Make the “culture of privacy” a priority!
Contributed by: Henry J. Schumacher, President of the European Innovation, Technology and Science Center Foundation (EITSC)
It cannot be reiterated enough: personal information is property that belongs to the consumer, which companies must handle with a certain duty of care.
That makes privacy compliance a much more complex challenge. Companies need to think more about what's best for the consumer as we handle personal data, as well as how to accommodate the consumer and the rights he or she might exercise under various privacy regulations.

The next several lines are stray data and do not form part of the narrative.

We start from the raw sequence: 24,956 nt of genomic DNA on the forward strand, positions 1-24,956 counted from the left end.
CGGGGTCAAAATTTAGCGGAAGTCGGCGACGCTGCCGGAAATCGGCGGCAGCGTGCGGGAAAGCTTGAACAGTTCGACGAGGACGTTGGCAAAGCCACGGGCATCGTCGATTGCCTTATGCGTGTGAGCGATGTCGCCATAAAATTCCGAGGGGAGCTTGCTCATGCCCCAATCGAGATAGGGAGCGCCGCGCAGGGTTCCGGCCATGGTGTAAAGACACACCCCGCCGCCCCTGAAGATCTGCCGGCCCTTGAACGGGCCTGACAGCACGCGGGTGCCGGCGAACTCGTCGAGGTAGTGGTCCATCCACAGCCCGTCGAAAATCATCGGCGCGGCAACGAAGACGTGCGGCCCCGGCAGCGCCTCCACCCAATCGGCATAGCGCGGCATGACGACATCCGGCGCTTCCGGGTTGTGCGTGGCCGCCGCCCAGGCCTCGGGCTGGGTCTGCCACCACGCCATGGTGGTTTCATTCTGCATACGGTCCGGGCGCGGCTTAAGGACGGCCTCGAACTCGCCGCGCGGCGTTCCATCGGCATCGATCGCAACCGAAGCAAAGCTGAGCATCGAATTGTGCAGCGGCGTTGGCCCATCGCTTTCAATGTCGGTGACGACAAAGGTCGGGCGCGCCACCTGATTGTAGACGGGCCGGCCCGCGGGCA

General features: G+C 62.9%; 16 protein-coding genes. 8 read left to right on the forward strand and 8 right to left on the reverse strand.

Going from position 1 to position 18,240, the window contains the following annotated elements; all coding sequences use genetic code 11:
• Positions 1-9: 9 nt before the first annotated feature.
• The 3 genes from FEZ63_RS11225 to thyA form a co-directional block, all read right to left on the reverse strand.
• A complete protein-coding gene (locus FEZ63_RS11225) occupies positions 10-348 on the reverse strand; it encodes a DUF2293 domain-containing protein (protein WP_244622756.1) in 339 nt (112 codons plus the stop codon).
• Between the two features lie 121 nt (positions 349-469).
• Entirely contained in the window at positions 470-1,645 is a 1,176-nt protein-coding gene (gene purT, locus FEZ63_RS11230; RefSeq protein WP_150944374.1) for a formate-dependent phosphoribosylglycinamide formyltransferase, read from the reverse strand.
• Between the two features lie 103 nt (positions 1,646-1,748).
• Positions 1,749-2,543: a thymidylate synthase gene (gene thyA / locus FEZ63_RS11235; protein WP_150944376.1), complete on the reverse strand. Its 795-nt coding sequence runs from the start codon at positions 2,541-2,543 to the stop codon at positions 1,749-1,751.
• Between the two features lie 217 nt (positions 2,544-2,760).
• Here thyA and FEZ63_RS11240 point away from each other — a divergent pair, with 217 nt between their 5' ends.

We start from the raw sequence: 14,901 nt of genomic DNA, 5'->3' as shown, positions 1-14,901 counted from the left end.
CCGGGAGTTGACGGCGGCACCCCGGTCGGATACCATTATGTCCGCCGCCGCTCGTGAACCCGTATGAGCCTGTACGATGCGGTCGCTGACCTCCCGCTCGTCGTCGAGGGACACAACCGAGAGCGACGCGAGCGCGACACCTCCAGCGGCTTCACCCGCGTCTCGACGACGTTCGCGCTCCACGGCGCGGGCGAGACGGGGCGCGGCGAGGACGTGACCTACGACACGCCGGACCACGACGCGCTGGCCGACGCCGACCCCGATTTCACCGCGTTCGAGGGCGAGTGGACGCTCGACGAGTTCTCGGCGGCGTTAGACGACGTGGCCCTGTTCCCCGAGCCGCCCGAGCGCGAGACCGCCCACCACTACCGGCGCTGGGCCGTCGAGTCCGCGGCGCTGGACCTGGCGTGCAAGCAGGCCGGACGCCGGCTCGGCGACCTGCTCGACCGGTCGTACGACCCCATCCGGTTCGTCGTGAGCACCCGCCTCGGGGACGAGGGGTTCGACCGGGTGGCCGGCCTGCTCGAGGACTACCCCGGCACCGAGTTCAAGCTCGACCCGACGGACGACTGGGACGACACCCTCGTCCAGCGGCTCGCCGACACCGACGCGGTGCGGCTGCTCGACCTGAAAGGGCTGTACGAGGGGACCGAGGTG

In short, businesses need to make a "culture of privacy" more of a priority, in much the same way anti-corruption activists like the Integrity Initiative and partners stressed the importance of a culture of compliance in the 2010s. A culture of privacy and security will be the watchword for the 2020s.
It forces deeper changes in business processes, policies, and corporate awareness of privacy - and any time we talk about changes in policy, procedure, and corporate culture, the compliance function is crucial to that.
Now let's get more practical.
When you translate those goals into capabilities that the company must have to get the job done, several emerge as the most important.